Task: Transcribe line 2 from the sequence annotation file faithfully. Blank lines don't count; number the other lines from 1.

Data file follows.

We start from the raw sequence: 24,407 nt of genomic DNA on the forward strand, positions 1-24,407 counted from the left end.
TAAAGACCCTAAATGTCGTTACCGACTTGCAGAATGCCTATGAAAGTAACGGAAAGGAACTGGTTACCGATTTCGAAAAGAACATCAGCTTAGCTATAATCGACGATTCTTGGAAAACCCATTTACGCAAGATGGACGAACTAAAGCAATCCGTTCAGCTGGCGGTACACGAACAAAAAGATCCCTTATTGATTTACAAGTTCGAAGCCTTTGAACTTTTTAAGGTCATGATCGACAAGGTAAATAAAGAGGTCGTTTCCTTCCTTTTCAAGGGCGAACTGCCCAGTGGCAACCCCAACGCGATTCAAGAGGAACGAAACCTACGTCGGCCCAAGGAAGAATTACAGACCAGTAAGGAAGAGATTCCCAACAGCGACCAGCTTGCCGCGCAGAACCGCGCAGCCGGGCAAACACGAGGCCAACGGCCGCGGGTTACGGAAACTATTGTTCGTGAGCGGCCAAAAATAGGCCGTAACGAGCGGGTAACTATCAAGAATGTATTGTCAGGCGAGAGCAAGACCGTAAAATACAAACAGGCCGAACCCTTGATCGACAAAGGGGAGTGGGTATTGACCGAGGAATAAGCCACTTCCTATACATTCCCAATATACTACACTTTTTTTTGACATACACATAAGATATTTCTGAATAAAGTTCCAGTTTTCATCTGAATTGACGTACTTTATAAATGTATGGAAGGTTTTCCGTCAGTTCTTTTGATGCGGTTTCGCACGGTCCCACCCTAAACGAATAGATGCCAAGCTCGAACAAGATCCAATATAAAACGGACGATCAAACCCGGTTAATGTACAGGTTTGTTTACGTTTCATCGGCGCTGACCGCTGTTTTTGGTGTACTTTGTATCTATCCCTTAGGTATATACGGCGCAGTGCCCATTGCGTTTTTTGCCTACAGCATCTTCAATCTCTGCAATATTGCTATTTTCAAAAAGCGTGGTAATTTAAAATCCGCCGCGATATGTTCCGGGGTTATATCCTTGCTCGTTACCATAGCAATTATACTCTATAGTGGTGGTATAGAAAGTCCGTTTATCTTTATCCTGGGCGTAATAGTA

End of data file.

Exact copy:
TAAAGACCCTAAATGTCGTTACCGACTTGCAGAATGCCTATGAAAGTAACGGAAAGGAACTGGTTACCGATTTCGAAAAGAACATCAGCTTAGCTATAATCGACGATTCTTGGAAAACCCATTTACGCAAGATGGACGAACTAAAGCAATCCGTTCAGCTGGCGGTACACGAACAAAAAGATCCCTTATTGATTTACAAGTTCGAAGCCTTTGAACTTTTTAAGGTCATGATCGACAAGGTAAATAAAGAGGTCGTTTCCTTCCTTTTCAAGGGCGAACTGCCCAGTGGCAACCCCAACGCGATTCAAGAGGAACGAAACCTACGTCGGCCCAAGGAAGAATTACAGACCAGTAAGGAAGAGATTCCCAACAGCGACCAGCTTGCCGCGCAGAACCGCGCAGCCGGGCAAACACGAGGCCAACGGCCGCGGGTTACGGAAACTATTGTTCGTGAGCGGCCAAAAATAGGCCGTAACGAGCGGGTAACTATCAAGAATGTATTGTCAGGCGAGAGCAAGACCGTAAAATACAAACAGGCCGAACCCTTGATCGACAAAGGGGAGTGGGTATTGACCGAGGAATAAGCCACTTCCTATACATTCCCAATATACTACACTTTTTTTTGACATACACATAAGATATTTCTGAATAAAGTTCCAGTTTTCATCTGAATTGACGTACTTTATAAATGTATGGAAGGTTTTCCGTCAGTTCTTTTGATGCGGTTTCGCACGGTCCCACCCTAAACGAATAGATGCCAAGCTCGAACAAGATCCAATATAAAACGGACGATCAAACCCGGTTAATGTACAGGTTTGTTTACGTTTCATCGGCGCTGACCGCTGTTTTTGGTGTACTTTGTATCTATCCCTTAGGTATATACGGCGCAGTGCCCATTGCGTTTTTTGCCTACAGCATCTTCAATCTCTGCAATATTGCTATTTTCAAAAAGCGTGGTAATTTAAAATCCGCCGCGATATGTTCCGGGGTTATATCCTTGCTCGTTACCATAGCAATTATACTCTATAGTGGTGGTATAGAAAGTCCGTTTATCTTTATCCTGGGCGTAATAGTA